[10 August 2007]
The revolution is coming. That’s what they tell me anyway. I might not see in my own concert and club-going experience, but apparently the days of indie kids just standing there, arms folded, heads nodding slightly to the beat, feet rooted firmly to the floor are coming to an end. Toes are tapping, I’m told, bodies are moving and us indie types are hitting dance floors the world over. And it’s hard to deny. With every passing week, it seems that another band has abandoned their former sound and declared their allegiance to looped beats and repetitive melodies, eager to provide the soundtrack for the revolution. This week it’s Architecture in Helsinki. Places Like This erases any doubt that they deserve a place on that growing list of bands.
To be fair, the Aussie indie-poppers have always been a dance-friendly outfit, with a remix album and more than a few toe-tapping numbers already under their belt. Listening to a track like “Do the Whirlwind” on their celebrated 2005 disc In Case We Die you knew they had a knack for it. But Places Like This takes those tendencies much, much further, and sees the band fully embracing their dance side. The beats are up-tempo and consistent, the hooks repeat themselves frequently, the bass lines virtually beg you to get up out of your chair. In the process, the band plays down the relentless ADD-style changes and fabulously eclectic instrumentation that made their last record such an exciting success. And faced with a pop-driven attempt to get people moving their feet, there’s no doubt that fans of In Case We Die who were hoping for more of the same are going to be disappointed. This is a very different record.
That’s not to say that there isn’t anything here for die-hard fans of the “old” Architecture in Helsinki. They may have toned things down for their most recent effort, but they are still a deeply weird and original band that likes to have a lot of fun. They shout, they scream, they chant, and they moan. They push their songs forward at a manic pace, and even if they aren’t continuously shifting tempo and tone, they do keep things interesting. And most important of all, they still display an impressive talent for producing catchy and memorable pop hooks at every turn.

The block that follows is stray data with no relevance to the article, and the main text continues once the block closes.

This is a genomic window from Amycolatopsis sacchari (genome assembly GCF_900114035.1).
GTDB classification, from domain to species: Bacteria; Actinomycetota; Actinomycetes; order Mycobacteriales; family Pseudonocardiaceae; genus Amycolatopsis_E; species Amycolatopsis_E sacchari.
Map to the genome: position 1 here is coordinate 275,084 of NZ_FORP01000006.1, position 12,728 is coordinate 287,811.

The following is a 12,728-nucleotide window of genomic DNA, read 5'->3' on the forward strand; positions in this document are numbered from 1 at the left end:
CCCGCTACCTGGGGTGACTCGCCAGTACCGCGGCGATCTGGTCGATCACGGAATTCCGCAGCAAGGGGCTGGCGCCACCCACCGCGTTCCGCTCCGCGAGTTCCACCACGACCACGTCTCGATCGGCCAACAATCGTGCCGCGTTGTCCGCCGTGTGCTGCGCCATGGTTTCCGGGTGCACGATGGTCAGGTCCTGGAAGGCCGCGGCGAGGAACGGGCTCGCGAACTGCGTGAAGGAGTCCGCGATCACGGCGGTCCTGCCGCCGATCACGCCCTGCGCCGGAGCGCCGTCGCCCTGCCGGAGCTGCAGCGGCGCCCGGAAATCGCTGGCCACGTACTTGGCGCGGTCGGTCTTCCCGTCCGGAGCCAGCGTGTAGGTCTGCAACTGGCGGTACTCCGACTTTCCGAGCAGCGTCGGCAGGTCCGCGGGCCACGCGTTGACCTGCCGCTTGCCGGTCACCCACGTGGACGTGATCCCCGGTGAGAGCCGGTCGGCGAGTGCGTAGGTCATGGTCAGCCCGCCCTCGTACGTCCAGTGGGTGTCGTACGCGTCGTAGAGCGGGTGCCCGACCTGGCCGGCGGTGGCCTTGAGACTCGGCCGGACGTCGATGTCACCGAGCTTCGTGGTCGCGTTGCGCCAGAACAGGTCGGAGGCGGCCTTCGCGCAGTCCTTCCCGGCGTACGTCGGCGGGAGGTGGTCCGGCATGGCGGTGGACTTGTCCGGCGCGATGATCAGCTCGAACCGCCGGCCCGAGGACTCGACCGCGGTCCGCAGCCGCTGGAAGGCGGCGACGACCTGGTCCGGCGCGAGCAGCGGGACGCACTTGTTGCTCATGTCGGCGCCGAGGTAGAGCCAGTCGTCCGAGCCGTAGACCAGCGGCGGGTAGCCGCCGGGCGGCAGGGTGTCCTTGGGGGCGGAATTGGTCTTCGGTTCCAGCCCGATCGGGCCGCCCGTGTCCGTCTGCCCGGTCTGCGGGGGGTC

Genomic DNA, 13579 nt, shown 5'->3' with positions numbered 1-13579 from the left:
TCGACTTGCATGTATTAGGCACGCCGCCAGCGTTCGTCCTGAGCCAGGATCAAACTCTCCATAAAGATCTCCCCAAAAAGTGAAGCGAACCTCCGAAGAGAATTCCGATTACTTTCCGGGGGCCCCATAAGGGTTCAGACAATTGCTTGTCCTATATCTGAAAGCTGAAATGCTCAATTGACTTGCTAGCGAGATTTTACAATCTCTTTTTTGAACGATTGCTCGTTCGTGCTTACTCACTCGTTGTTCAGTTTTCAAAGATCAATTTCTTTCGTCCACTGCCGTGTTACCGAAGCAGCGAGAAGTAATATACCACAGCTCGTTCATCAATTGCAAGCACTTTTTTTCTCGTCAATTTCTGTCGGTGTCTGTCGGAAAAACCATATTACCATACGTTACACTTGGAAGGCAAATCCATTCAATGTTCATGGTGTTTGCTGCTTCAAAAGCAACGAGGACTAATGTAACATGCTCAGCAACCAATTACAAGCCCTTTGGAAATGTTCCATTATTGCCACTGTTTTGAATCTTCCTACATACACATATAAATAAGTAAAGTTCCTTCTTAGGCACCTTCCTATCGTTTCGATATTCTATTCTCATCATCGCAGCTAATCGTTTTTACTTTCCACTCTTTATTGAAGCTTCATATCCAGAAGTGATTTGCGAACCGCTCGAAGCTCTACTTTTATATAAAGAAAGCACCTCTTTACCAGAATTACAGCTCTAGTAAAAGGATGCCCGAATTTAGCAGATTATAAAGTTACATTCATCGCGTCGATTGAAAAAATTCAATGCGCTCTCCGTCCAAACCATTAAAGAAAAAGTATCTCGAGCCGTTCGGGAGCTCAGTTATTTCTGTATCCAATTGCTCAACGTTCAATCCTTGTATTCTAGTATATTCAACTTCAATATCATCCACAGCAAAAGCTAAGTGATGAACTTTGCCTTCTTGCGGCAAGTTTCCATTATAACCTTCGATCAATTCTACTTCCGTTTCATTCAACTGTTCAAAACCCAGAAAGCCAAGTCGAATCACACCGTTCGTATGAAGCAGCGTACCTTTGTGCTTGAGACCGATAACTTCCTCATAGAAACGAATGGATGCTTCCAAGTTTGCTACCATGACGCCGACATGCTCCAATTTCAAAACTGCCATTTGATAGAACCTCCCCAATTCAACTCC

Nowhere on the record are those talents more apparent than on “Like It Or Not”. It’s the most In Case We Die-like track, and not only is it one of the best songs on Places Like This, it would have been among the strongest on the last record too. After a slow and jangly introduction, the song bursts into a catchy, up-tempo beat. In “traditional” AiH fashion, the song is constantly changing—verses, chorus, and bridges cycling by, synthy squiggles giving way to blaring horns and galloping bongos, acoustic guitars suddenly turning electric, then back again but with steel drums this time. And that’s not to mention the background shouting and ample supply of memorable vocal hooks (the opening “Wa wa wa wa wa wa wa wa wa wa wa wa” is one; the final repeating refrain, “Her mom think she’s in love with you”, is another). There’s even a whistle at one point. It’s three exhilarating minutes of Architecture in Helsinki at their very best.
And it leaves you wanting more. Unfortunately, there’s not much of it. “Like It Or Not” is by no means the only great track on the record, but most of Places Like This doesn’t live up to its potential. Breathless, innovative changes and endless instrumentation are what the band do best, and for the most part, it’s not here. It’s not that Places Like This is a terrible record. It’s not; in fact, it’s quite good. It’s just not great. And since it follows in the footsteps of the truly wonderful In Case We Die, you can’t help but feel just a little bit disappointed by that.